At press time, the latest R. Kelly news is that the disgraced singer’s live-in girlfriends, Jocelyn Savage and Azriel Clary, ...
(CNN) -- Wednesday had been marked as the day Chicago officials had to release graphic dashcam video of 17-year-old Laquan McDonald's final moments and -- because of that -- the day the city could erupt.
It didn't happen quite that way, though the city is still simmering.
Protests, while filled with tension and passion, didn't lead to clashes with authorities or massive disruptions. One reason is that Jason Van Dyke, the Chicago police officer who shot McDonald 16 times on a city street, was charged on Tuesday with first-degree murder.
Still, the fact that it took 13 months for such action to be taken bothers many. And the video itself -- which came out shortly after Van Dyke appeared in court for the first time -- stoked the anger even more.
It shows McDonald running, then later walking down the middle of a street. He heads toward some police cars with flashing lights, then veers away. It's then that he appears to spin around and falls, brought down by a barrage of bullets. There were 16 shots fired over 15 seconds, all by Van Dyke.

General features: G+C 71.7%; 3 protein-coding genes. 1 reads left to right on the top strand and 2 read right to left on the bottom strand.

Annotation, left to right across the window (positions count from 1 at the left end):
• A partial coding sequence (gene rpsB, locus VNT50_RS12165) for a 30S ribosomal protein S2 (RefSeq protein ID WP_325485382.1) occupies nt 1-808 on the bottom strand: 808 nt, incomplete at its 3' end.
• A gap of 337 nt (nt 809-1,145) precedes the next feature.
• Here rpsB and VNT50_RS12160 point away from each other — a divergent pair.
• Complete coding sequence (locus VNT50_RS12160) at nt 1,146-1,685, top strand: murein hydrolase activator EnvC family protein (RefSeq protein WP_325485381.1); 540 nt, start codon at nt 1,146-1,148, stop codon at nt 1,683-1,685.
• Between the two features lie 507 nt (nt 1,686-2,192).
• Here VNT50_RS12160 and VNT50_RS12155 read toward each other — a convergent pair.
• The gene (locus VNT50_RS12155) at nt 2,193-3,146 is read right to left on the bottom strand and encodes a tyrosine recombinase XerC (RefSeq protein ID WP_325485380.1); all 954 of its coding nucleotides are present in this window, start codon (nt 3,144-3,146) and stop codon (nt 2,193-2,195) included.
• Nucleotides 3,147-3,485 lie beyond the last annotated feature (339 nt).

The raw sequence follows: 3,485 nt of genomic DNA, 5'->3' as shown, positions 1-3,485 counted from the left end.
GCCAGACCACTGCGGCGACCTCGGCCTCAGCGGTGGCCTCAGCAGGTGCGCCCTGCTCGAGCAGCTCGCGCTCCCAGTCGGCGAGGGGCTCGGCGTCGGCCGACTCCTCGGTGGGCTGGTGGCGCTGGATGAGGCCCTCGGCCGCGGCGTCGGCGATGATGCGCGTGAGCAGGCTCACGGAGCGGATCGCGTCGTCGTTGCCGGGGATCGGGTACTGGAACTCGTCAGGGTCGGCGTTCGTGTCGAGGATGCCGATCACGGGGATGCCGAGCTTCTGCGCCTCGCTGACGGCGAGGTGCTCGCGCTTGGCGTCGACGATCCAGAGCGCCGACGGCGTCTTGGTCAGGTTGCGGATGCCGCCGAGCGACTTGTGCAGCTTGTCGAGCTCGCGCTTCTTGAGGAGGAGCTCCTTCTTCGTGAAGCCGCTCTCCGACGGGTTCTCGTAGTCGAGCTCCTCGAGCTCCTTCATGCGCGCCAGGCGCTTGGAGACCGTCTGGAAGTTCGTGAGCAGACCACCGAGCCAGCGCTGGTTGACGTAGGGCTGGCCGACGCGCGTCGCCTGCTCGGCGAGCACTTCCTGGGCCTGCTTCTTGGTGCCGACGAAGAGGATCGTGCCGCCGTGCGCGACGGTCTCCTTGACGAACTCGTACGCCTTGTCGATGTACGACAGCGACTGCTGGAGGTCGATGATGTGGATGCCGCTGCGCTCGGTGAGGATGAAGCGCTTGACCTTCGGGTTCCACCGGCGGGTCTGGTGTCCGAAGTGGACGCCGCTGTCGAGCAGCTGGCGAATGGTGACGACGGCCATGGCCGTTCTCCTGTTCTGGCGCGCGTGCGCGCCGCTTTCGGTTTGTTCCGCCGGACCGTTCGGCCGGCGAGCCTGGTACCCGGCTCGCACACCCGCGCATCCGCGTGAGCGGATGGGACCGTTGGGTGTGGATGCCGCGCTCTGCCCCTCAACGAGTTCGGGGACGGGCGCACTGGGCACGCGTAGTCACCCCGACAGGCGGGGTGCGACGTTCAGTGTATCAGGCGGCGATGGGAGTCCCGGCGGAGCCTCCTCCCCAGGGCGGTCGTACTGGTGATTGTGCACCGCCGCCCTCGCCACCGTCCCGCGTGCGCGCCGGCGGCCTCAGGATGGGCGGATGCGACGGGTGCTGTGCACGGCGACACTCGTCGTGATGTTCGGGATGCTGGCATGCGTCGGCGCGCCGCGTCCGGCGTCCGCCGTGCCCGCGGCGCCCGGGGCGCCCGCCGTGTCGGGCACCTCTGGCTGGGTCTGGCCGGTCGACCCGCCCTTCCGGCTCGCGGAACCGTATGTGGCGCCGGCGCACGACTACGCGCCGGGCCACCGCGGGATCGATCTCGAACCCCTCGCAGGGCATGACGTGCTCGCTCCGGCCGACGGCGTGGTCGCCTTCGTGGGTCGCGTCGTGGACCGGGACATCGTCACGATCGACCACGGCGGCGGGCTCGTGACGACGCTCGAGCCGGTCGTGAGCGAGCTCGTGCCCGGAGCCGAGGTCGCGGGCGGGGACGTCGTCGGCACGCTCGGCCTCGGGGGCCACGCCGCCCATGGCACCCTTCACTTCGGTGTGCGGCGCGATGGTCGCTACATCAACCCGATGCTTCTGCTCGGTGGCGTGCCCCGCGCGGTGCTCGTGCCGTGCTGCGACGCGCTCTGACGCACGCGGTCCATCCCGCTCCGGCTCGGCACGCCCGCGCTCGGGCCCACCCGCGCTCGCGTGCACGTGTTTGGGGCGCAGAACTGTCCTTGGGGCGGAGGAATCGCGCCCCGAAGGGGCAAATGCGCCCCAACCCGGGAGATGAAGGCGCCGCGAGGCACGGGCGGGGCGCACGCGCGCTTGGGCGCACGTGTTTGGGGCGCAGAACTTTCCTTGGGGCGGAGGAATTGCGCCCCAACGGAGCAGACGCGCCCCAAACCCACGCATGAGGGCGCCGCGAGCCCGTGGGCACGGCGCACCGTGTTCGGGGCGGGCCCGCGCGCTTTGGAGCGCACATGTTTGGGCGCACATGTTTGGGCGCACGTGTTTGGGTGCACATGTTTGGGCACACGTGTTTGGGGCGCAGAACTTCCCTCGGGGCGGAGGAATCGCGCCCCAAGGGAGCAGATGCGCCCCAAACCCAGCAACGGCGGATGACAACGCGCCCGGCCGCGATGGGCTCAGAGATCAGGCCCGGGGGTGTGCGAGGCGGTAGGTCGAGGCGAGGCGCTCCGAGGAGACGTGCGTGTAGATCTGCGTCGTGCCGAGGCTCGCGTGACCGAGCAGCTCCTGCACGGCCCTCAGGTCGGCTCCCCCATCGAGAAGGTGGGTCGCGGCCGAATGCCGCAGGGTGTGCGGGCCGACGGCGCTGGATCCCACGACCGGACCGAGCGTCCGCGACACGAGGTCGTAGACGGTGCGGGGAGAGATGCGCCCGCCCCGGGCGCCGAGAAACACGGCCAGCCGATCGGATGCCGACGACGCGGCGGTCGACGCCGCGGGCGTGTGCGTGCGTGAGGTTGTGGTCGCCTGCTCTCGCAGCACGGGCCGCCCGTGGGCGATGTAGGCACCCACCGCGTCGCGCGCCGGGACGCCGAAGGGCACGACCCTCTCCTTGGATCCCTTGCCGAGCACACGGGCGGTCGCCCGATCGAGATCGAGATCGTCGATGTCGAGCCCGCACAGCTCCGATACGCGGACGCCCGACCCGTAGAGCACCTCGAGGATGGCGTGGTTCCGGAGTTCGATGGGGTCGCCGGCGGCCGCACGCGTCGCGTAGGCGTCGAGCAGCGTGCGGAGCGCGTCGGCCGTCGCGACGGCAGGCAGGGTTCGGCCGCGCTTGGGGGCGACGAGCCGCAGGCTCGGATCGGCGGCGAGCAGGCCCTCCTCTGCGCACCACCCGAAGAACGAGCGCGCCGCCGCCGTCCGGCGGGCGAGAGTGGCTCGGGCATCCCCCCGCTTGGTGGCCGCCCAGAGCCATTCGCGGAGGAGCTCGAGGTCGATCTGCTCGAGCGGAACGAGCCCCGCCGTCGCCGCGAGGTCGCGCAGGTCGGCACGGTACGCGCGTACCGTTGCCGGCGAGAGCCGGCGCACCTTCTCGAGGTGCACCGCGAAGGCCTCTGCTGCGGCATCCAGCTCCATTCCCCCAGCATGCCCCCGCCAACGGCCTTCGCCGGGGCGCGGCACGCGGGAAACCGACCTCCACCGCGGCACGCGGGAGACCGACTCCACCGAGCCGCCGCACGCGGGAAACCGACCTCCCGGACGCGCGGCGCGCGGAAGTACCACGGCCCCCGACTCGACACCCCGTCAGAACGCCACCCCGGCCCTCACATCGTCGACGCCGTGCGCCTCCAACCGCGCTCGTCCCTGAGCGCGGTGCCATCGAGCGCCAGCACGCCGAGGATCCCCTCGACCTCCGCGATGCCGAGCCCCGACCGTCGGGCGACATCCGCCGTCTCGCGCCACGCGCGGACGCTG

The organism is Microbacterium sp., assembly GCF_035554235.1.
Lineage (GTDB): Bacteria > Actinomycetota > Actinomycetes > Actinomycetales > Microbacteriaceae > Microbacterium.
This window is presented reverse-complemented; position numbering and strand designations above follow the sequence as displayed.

"I don’t understand how, even if the prosecutor needed time to go through the evidence, the Police Superintendent and others who saw this tape, did not immediately fire Officer Van Dyke. They did not need a prosecution to terminate him. Were there politics involved? Though clearly I only advocate non-violent protest, the community needs straightforward answers and the city needs to be forthcoming about why this dragged on so long. NAN is committed to dealing with the issue of violence in the Chicago – and that will not waver – no matter who is responsible for perpetrating these completely unacceptable acts.”
The officer's lawyer, Daniel Q. Herbert, has admitted the video is disturbing. But talking to CNN's "New Day" on Wednesday, he insisted that it doesn't tell the full story -- including that his client "truly was in fear for his life, as well as the lives of his fellow officers."
"Video by nature is two-dimensional and it distorts images," Herbert said, claiming Van Dyke has given him a better sense of his own perspective at the time. "So what appears to be clear on a video sometimes is not always that clear."
Others don't see it that way, though. Yes, McDonald had a 3-inch knife and, according to toxicology tests, had PCP in his system. Yet authorities haven't indicated he'd threatened anyone, nor was he within 10 feet of anyone at the time the shots rang out. Several other officers were at the scene with Van Dyke, and none of them fired any shots.
Cook County State's Attorney Anita Alvarez said Van Dyke had been on site less than 30 seconds, and out of his car for six seconds, when he started shooting.
"The officer in this case took a young man's life," Police Superintendent Garry McCarthy said Tuesday. "And he's going to have to account for his actions."